The controversy over AI art: Online mob mentality and the complex ethics of creativity
Filipino cosplayer Alodia Gosiengfiao, who is one of the world’s most famous cosplayers as well as the co-founder of Southeast Asian esports company Tier One Entertainment, recently started exploring AI art.
Admitting that she’s late to the party, Gosiengfiao, who is an artist herself, just wanted to play around with the AI art generators that have become massively popular in the past few months. Just as all things AI have become.
Imagine her shock, then, when her followers became so upset when she posted AI-generated art on her Facebook page. The barrage of negative comments was so bad that she was forced to take down the image and post an apology.
“‘Sorry…’ — art by yours truly (non-AI).
“Thank you for your thoughts and concerns. I’m not here to promote AI-generated images. Just exploring what all the fuss is about. Tbh, I’m late to the game (since this is my first time trying this out). And by doing this now I understand why some fellow artists are against it. I still support real art and will continue to produce non-AI works.
“Today, I listened to all of you and educated myself more about the concerns many of you have around AI-generated images. As a gamer, I like to explore technology, but as an artist, I have deep respect for the craft. I apologise for disappointing you guys. My heart still lies with real art.”
Now, what’s wrong with this picture?
Much ado about AI art
This is what I posted as a comment on her apology.
“I’m sorry you had to experience this, Alodia. It’s an outrage how public figures get bullied by an online mob. It’s one thing to have your opinion on AI art. It’s another to attack someone experimenting with AI art and force her to take it down.
“Yes, there are valid concerns over AI art. But a mob is a mob, online and offline, and this is basically censorship. Hope you’re all proud of yourselves and your groupthink.”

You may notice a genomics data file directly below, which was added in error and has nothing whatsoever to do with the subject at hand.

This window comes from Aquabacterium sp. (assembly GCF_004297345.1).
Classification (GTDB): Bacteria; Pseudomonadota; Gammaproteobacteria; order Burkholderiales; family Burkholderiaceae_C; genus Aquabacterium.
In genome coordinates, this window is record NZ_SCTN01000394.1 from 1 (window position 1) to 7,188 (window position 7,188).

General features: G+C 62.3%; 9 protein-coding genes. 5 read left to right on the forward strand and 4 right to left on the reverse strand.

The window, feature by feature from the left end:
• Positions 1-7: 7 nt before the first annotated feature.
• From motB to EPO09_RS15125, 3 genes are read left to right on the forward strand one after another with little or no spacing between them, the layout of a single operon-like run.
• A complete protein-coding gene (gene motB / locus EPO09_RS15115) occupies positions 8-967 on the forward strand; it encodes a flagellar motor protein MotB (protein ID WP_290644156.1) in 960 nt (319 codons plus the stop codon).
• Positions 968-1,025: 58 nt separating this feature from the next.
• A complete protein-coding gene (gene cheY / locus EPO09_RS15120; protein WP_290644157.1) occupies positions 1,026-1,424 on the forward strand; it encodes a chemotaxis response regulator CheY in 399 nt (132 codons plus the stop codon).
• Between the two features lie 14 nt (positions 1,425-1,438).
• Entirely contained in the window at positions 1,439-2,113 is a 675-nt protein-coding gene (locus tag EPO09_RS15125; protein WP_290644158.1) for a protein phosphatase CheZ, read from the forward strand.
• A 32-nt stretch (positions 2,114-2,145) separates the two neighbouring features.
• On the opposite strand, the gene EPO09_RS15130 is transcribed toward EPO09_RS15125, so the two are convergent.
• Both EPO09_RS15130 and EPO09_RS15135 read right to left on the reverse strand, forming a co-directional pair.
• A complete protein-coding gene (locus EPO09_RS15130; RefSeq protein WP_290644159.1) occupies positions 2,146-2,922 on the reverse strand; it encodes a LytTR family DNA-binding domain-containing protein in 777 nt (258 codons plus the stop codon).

Let me be clear: it is valid to question the ethical and legal implications of AI-generated art. For instance, research has shown that AI generators can simply copy existing images.
“Researchers in both industry and academia found that the most popular and upcoming AI image generators can ‘memorise’ images from the data they’re trained on. Instead of creating something completely new, certain prompts will get the AI to simply reproduce an image. Some “of these recreated images could be copyrighted. But even worse, modern AI generative models have the capability to memorise and reproduce sensitive information scraped up for use in an AI training set.”
AI art is currently in legal greyscale, challenging existing copyright and privacy laws. In the meantime, many artists have been earning an income selling their AI-generated art as non-fungible tokens (NFTs). NFTs have proven to be a boon for many artists, bringing their work to the attention of an audience that might previously not have been interested in art, but like collecting digital collectibles.
The artists who oppose AI art, however, are concerned not only for ethical reasons but also economic ones, as they deem it unfair to compete with someone who does not have “natural talent” and who hasn’t put in the number of hours required to train in their craft and produce works from scratch, whether manually or digitally.